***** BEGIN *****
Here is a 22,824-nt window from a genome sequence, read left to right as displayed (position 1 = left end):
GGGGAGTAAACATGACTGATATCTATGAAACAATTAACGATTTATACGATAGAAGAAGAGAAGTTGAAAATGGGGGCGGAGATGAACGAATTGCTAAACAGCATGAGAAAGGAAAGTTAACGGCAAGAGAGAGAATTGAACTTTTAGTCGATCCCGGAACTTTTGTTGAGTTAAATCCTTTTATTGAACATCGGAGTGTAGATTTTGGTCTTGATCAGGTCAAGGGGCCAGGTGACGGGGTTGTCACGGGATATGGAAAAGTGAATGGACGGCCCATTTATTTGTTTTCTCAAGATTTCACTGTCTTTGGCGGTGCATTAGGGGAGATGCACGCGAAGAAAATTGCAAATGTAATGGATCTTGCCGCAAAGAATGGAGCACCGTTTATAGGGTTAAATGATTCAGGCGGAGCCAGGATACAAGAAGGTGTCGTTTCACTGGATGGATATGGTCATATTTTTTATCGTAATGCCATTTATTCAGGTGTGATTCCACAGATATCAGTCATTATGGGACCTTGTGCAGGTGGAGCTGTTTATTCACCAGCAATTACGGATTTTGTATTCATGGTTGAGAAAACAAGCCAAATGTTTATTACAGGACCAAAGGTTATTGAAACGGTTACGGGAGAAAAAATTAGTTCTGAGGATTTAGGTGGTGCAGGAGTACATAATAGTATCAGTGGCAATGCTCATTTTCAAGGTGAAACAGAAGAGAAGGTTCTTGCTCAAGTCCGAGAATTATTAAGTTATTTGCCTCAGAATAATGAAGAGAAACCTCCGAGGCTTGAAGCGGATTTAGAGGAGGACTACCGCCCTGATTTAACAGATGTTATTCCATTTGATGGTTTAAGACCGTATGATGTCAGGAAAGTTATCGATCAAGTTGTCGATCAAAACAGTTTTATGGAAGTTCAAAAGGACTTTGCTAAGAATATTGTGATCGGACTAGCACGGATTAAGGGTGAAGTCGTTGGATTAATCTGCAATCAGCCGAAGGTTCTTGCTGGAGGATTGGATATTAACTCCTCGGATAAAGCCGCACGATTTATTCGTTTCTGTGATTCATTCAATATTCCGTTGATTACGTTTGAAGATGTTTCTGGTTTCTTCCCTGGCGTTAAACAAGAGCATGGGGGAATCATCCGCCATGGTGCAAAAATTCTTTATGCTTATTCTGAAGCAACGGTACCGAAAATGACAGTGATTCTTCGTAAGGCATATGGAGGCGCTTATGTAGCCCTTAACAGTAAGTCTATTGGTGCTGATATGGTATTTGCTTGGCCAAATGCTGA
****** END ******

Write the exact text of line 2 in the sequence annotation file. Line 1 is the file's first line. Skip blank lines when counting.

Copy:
GGGGAGTAAACATGACTGATATCTATGAAACAATTAACGATTTATACGATAGAAGAAGAGAAGTTGAAAATGGGGGCGGAGATGAACGAATTGCTAAACAGCATGAGAAAGGAAAGTTAACGGCAAGAGAGAGAATTGAACTTTTAGTCGATCCCGGAACTTTTGTTGAGTTAAATCCTTTTATTGAACATCGGAGTGTAGATTTTGGTCTTGATCAGGTCAAGGGGCCAGGTGACGGGGTTGTCACGGGATATGGAAAAGTGAATGGACGGCCCATTTATTTGTTTTCTCAAGATTTCACTGTCTTTGGCGGTGCATTAGGGGAGATGCACGCGAAGAAAATTGCAAATGTAATGGATCTTGCCGCAAAGAATGGAGCACCGTTTATAGGGTTAAATGATTCAGGCGGAGCCAGGATACAAGAAGGTGTCGTTTCACTGGATGGATATGGTCATATTTTTTATCGTAATGCCATTTATTCAGGTGTGATTCCACAGATATCAGTCATTATGGGACCTTGTGCAGGTGGAGCTGTTTATTCACCAGCAATTACGGATTTTGTATTCATGGTTGAGAAAACAAGCCAAATGTTTATTACAGGACCAAAGGTTATTGAAACGGTTACGGGAGAAAAAATTAGTTCTGAGGATTTAGGTGGTGCAGGAGTACATAATAGTATCAGTGGCAATGCTCATTTTCAAGGTGAAACAGAAGAGAAGGTTCTTGCTCAAGTCCGAGAATTATTAAGTTATTTGCCTCAGAATAATGAAGAGAAACCTCCGAGGCTTGAAGCGGATTTAGAGGAGGACTACCGCCCTGATTTAACAGATGTTATTCCATTTGATGGTTTAAGACCGTATGATGTCAGGAAAGTTATCGATCAAGTTGTCGATCAAAACAGTTTTATGGAAGTTCAAAAGGACTTTGCTAAGAATATTGTGATCGGACTAGCACGGATTAAGGGTGAAGTCGTTGGATTAATCTGCAATCAGCCGAAGGTTCTTGCTGGAGGATTGGATATTAACTCCTCGGATAAAGCCGCACGATTTATTCGTTTCTGTGATTCATTCAATATTCCGTTGATTACGTTTGAAGATGTTTCTGGTTTCTTCCCTGGCGTTAAACAAGAGCATGGGGGAATCATCCGCCATGGTGCAAAAATTCTTTATGCTTATTCTGAAGCAACGGTACCGAAAATGACAGTGATTCTTCGTAAGGCATATGGAGGCGCTTATGTAGCCCTTAACAGTAAGTCTATTGGTGCTGATATGGTATTTGCTTGGCCAAATGCTGA